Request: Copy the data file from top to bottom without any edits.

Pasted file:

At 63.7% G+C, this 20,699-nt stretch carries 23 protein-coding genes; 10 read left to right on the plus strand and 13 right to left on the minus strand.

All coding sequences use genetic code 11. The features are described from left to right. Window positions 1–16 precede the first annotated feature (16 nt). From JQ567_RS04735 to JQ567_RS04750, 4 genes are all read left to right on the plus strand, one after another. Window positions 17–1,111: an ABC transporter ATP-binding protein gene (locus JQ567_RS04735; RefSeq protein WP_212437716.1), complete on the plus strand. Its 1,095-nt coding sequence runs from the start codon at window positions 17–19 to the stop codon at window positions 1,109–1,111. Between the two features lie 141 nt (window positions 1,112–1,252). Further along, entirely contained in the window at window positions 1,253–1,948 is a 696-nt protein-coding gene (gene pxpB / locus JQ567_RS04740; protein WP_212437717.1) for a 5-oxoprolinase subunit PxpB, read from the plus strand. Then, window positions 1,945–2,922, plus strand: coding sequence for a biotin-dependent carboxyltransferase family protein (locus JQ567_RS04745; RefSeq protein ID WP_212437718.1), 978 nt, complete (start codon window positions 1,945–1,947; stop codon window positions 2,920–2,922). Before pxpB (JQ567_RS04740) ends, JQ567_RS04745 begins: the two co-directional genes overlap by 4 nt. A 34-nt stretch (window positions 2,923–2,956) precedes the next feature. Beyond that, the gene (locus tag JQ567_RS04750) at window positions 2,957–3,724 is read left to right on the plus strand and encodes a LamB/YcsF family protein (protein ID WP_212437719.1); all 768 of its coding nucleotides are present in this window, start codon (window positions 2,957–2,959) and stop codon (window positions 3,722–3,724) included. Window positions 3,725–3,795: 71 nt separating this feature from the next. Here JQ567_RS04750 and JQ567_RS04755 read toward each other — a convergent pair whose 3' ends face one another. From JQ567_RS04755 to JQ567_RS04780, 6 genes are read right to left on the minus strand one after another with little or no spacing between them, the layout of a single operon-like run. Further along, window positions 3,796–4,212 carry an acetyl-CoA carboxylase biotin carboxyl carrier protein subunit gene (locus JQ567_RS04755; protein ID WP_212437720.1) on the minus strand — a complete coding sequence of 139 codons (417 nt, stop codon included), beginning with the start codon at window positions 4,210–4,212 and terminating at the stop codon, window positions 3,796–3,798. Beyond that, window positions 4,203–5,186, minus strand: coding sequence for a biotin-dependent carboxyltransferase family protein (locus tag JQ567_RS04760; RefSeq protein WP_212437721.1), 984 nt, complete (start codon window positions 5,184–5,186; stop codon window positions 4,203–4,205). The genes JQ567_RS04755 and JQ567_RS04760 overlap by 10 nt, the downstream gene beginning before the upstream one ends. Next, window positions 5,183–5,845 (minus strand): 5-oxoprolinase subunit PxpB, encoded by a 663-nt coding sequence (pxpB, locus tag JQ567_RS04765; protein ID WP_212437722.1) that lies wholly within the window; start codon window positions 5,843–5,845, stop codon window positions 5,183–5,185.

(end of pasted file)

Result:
At 63.7% G+C, this 20,699-nt stretch carries 23 protein-coding genes; 10 read left to right on the plus strand and 13 right to left on the minus strand.

All coding sequences use genetic code 11. The features are described from left to right. Window positions 1–16 precede the first annotated feature (16 nt). From JQ567_RS04735 to JQ567_RS04750, 4 genes are all read left to right on the plus strand, one after another. Window positions 17–1,111: an ABC transporter ATP-binding protein gene (locus JQ567_RS04735; RefSeq protein WP_212437716.1), complete on the plus strand. Its 1,095-nt coding sequence runs from the start codon at window positions 17–19 to the stop codon at window positions 1,109–1,111. Between the two features lie 141 nt (window positions 1,112–1,252). Further along, entirely contained in the window at window positions 1,253–1,948 is a 696-nt protein-coding gene (gene pxpB / locus JQ567_RS04740; protein WP_212437717.1) for a 5-oxoprolinase subunit PxpB, read from the plus strand. Then, window positions 1,945–2,922, plus strand: coding sequence for a biotin-dependent carboxyltransferase family protein (locus JQ567_RS04745; RefSeq protein ID WP_212437718.1), 978 nt, complete (start codon window positions 1,945–1,947; stop codon window positions 2,920–2,922). Before pxpB (JQ567_RS04740) ends, JQ567_RS04745 begins: the two co-directional genes overlap by 4 nt. A 34-nt stretch (window positions 2,923–2,956) precedes the next feature. Beyond that, the gene (locus tag JQ567_RS04750) at window positions 2,957–3,724 is read left to right on the plus strand and encodes a LamB/YcsF family protein (protein ID WP_212437719.1); all 768 of its coding nucleotides are present in this window, start codon (window positions 2,957–2,959) and stop codon (window positions 3,722–3,724) included. Window positions 3,725–3,795: 71 nt separating this feature from the next. Here JQ567_RS04750 and JQ567_RS04755 read toward each other — a convergent pair whose 3' ends face one another. From JQ567_RS04755 to JQ567_RS04780, 6 genes are read right to left on the minus strand one after another with little or no spacing between them, the layout of a single operon-like run. Further along, window positions 3,796–4,212 carry an acetyl-CoA carboxylase biotin carboxyl carrier protein subunit gene (locus JQ567_RS04755; protein ID WP_212437720.1) on the minus strand — a complete coding sequence of 139 codons (417 nt, stop codon included), beginning with the start codon at window positions 4,210–4,212 and terminating at the stop codon, window positions 3,796–3,798. Beyond that, window positions 4,203–5,186, minus strand: coding sequence for a biotin-dependent carboxyltransferase family protein (locus tag JQ567_RS04760; RefSeq protein WP_212437721.1), 984 nt, complete (start codon window positions 5,184–5,186; stop codon window positions 4,203–4,205). The genes JQ567_RS04755 and JQ567_RS04760 overlap by 10 nt, the downstream gene beginning before the upstream one ends. Next, window positions 5,183–5,845 (minus strand): 5-oxoprolinase subunit PxpB, encoded by a 663-nt coding sequence (pxpB, locus tag JQ567_RS04765; protein ID WP_212437722.1) that lies wholly within the window; start codon window positions 5,843–5,845, stop codon window positions 5,183–5,185.